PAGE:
The FDA Is Cracking Down On The Misuse Of An OTC Decongestant

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The FDA Is Cracking Down On The Misuse Of An OTC Decongestant

According to the United States, Food and Drug Control, manufacturers of inhalers containing the nasal rinse propylhexedrine must undertake design improvements to avoid abuse. Propylhexedrine is an under nasal decongestant that is actually “only sold through the product name Benzedrex,” according to the FDA.

The FDA Is Cracking Down On The Misuse Of An OTC Decongestant


According to the FDA, propylhexedrine is active and secure when utilized as prescribed for the short term to relieve inflammation caused by the common cold, seasonal allergies, or other respiratory allergies. Misuse, on the other hand, can be dangerous.
As per the National Capital Toxin Source, “Benzedrex inhalers are safe to buy, however, propylhexedrine misuse happens when people look for legitimate methods to get high or improve efficiency and intensity, and there have been several cases of toxicity linked to propylhexedrine obtained from an inhaler and ingested the products of one propylhexedrine inhaler has triggered heart attacks and lung damage in adults and infants” (NCPC).

The FDA Is Cracking Down On The Misuse Of An OTC Decongestant


The FDA notes that incidents of propylhexedrine misuse and abuse are on the rise. The medication can cause severe side effects such as a rapid or irregular heartbeat, hypertension, and paranoia, leading to hospitalization, injury, or death.
The FDA stated that “We are recommending that all producers of [over-the-counter] propylhexedrine nasal decongestant inhalers make brand development modifications that promote its healthy use, and e.g., changing the material to build an external shield that could make interfering with the system and exploiting the propylhexedrine within more challenging.”
According to the FDA, we need to examine this security problem and decide whether further FDA measures are required. Decreasing the volume of propylhexedrine in inhalers may also reduce the risk of severe side effects. As per the NCPC, propylhexedrine was established over 60 decades earlier as a replacement for amphetamine, which was previously the main component in Benzedrex inhalers.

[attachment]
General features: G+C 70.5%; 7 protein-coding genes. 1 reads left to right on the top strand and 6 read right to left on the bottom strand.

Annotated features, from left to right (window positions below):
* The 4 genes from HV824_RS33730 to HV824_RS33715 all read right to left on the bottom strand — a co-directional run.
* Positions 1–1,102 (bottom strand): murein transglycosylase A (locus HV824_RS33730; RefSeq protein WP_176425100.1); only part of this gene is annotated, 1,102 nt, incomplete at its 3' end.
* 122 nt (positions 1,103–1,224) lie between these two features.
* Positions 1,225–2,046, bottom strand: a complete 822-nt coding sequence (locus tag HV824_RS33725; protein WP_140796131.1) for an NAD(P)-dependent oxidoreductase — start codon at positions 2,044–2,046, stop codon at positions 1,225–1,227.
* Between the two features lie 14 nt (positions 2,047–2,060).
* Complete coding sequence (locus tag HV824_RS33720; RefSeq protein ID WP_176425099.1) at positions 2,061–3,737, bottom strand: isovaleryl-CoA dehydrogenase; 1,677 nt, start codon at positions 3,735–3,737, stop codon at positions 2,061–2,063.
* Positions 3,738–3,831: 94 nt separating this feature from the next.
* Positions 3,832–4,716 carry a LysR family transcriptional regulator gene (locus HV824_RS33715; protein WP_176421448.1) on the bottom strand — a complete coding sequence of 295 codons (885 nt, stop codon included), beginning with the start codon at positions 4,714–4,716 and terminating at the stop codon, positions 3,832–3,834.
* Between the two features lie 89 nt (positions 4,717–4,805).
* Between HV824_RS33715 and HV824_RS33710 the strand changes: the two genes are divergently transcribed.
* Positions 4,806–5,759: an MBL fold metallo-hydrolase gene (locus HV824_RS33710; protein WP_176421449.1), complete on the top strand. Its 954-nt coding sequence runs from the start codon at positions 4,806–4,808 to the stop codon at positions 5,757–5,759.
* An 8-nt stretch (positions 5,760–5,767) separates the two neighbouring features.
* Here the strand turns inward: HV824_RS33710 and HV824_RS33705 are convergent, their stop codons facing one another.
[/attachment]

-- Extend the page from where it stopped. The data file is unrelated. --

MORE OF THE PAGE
According to the center, the move was introduced in reaction to violence and deaths caused by amphetamine obtained from inhalers. Propylhexedrine decreases nasal surface inflammation and swelling. Two sips in each nostril, no less than once per 2 hours, is the prescribed dosage for children and adults under the age of six. It’s not recommended to use it for longer than three days at a period.
Congestion can recur or improve if used for an extended period. If anyone taking propylhexedrine develops extreme anxiety or anger, uncertainty, irregular heart rhythm, abdominal pain, or stiffness, the FDA recommends calling 911 or drug prevention at 800-222-1222. Speak to a pharmacist or your medical care professional if you have any concerns about the medication, like how you should use it or if it might interfere with other drugs you’re taking, the FDA recommended.
However, the University of California (San Francisco) researchers suggest that the FDA establish safe-dosing guidelines and require adequate labeling. Their latest research looked at 140 adverse-event records and found that 31% of those who used ephedrine to lose weight “definitely” or “possibly” reported an adverse effect.
Three of them died, seven were permanently wounded, and four needed continuing medical care. Several healthy young people have reported adverse effects linked to ephedra, according to leading author Christine Haller, an assistant adjunct professor of clinical pharmacology and medicine, who told CMAJ that “we need more knowledge of why some people have problems. Perhaps we should ban it until then.”

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